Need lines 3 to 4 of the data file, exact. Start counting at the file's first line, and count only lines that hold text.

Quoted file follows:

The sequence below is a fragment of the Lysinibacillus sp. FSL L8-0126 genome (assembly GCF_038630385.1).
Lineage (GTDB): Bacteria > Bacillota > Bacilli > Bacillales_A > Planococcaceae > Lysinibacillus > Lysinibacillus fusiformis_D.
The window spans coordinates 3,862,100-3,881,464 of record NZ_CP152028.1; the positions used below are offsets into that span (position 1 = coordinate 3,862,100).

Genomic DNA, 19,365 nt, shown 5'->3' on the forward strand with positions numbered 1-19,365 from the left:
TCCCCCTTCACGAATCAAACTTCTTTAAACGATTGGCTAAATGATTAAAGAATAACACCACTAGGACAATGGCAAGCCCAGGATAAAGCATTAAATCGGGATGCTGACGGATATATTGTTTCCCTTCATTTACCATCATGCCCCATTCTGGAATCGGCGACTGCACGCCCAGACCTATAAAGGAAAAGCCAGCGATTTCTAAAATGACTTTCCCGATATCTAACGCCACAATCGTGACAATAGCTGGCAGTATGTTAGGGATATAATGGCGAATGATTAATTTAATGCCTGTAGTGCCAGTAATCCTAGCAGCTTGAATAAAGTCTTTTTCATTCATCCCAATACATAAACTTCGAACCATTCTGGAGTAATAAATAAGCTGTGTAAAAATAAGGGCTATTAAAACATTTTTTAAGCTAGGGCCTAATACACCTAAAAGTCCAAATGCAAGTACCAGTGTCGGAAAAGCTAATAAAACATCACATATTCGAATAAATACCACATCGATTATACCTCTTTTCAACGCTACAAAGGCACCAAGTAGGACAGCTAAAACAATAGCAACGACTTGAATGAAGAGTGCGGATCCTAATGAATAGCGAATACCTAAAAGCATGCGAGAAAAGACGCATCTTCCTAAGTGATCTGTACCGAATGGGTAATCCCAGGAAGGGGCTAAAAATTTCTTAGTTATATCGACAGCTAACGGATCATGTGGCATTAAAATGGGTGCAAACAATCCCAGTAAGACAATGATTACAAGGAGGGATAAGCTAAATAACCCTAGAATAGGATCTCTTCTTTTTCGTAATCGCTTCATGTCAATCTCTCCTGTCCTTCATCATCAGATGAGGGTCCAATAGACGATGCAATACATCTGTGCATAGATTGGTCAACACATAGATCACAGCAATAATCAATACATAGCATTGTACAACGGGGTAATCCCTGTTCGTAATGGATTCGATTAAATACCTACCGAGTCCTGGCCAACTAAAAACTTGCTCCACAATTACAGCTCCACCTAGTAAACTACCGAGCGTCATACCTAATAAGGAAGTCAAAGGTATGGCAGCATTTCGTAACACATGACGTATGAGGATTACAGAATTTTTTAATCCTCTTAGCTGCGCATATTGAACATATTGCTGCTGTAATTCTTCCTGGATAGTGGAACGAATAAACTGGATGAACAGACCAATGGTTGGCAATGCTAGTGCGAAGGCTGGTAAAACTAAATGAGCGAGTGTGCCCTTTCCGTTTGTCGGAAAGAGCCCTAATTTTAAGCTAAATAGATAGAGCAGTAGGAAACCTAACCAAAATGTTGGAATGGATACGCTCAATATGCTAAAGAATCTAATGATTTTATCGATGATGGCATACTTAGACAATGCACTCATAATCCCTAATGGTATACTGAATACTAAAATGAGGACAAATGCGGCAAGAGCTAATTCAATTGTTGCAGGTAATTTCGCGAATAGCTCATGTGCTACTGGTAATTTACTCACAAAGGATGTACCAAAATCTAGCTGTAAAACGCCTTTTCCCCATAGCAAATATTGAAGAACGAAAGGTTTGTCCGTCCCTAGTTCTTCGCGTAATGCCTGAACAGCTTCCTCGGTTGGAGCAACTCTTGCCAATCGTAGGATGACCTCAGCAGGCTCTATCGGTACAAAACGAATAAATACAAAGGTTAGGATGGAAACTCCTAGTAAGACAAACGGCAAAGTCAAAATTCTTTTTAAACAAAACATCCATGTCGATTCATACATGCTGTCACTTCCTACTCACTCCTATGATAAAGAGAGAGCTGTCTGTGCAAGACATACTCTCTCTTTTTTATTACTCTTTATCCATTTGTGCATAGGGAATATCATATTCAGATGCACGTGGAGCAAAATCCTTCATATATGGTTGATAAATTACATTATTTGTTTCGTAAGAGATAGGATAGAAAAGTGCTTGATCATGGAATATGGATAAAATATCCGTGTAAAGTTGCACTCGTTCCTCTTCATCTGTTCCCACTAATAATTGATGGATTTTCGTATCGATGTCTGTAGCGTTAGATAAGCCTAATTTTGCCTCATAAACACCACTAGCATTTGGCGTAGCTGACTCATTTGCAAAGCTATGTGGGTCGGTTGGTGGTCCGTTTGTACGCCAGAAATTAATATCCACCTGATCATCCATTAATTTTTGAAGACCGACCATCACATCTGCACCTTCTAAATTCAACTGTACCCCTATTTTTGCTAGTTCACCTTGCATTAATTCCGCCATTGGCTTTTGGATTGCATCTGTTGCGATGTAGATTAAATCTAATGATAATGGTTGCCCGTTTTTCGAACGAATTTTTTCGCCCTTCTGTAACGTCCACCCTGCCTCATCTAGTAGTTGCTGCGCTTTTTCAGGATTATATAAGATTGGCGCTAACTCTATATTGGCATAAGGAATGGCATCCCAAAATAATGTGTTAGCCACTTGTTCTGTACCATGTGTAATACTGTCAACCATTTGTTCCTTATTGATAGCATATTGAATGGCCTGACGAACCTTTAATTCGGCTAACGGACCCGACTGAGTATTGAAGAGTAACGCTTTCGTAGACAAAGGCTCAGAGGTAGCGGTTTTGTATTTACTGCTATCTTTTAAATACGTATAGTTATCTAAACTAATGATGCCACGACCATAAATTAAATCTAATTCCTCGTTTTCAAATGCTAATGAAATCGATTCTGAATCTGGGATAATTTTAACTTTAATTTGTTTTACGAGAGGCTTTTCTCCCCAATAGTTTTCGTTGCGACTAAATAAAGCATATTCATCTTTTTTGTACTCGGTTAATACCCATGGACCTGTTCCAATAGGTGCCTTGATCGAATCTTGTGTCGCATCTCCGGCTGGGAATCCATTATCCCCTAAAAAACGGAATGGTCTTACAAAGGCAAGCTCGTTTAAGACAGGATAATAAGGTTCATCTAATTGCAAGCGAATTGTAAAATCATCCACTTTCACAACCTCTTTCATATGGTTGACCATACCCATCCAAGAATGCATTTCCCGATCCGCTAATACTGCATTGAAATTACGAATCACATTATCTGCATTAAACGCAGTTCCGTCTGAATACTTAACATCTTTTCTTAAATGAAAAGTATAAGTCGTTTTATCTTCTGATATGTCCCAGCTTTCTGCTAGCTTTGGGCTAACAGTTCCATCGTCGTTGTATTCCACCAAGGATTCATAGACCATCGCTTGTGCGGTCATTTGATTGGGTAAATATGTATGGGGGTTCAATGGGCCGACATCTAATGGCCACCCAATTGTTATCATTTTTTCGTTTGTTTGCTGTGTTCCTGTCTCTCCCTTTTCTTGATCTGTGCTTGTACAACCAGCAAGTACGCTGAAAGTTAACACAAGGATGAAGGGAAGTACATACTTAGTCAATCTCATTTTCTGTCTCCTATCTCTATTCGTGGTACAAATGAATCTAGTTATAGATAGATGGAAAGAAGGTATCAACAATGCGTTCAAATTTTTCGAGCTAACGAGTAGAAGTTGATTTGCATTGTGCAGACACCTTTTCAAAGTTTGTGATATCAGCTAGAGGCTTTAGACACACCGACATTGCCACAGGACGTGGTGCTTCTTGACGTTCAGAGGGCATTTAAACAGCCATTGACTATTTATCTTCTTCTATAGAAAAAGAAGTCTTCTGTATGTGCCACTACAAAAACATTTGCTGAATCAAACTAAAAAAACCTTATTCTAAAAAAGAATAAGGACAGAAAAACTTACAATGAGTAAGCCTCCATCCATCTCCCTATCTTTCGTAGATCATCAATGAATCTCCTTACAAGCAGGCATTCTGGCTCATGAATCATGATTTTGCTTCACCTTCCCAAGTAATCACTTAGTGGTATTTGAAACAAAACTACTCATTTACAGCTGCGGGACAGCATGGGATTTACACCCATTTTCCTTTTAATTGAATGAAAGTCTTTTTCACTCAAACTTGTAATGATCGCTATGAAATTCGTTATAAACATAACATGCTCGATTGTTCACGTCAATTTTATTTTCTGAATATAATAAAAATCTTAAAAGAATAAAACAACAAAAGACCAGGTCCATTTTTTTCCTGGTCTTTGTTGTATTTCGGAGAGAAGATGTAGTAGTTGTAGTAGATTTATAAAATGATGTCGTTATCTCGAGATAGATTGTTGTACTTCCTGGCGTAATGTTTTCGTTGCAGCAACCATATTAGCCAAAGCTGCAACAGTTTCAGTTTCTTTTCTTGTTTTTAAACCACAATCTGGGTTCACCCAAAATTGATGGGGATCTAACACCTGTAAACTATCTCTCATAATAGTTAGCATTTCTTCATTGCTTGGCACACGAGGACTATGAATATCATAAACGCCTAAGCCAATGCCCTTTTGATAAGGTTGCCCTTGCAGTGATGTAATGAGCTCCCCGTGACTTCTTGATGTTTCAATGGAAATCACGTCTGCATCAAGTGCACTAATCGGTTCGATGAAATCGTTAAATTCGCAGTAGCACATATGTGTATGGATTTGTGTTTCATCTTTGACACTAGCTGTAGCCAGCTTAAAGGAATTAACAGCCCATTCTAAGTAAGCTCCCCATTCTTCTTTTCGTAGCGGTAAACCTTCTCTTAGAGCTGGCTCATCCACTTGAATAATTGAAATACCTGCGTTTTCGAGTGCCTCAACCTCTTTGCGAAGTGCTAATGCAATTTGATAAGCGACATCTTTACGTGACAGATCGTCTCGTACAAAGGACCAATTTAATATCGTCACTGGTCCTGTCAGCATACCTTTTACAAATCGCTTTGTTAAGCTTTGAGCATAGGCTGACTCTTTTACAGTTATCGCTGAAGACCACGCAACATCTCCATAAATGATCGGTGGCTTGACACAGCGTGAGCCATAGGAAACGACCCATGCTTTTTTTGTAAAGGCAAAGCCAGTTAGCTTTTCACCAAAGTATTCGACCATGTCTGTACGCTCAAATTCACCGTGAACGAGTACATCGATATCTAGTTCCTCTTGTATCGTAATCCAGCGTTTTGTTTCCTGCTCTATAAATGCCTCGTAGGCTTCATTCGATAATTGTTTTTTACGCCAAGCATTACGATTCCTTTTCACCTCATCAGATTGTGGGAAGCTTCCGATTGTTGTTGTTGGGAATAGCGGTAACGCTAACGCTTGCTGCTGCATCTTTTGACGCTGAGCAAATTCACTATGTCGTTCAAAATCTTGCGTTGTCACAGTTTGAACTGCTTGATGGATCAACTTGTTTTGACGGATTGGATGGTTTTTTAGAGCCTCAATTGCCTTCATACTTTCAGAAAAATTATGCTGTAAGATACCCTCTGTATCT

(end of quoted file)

The window spans coordinates 3,862,100-3,881,464 of record NZ_CP152028.1; the positions used below are offsets into that span (position 1 = coordinate 3,862,100).

Genomic DNA, 19,365 nt, shown 5'->3' on the forward strand with positions numbered 1-19,365 from the left: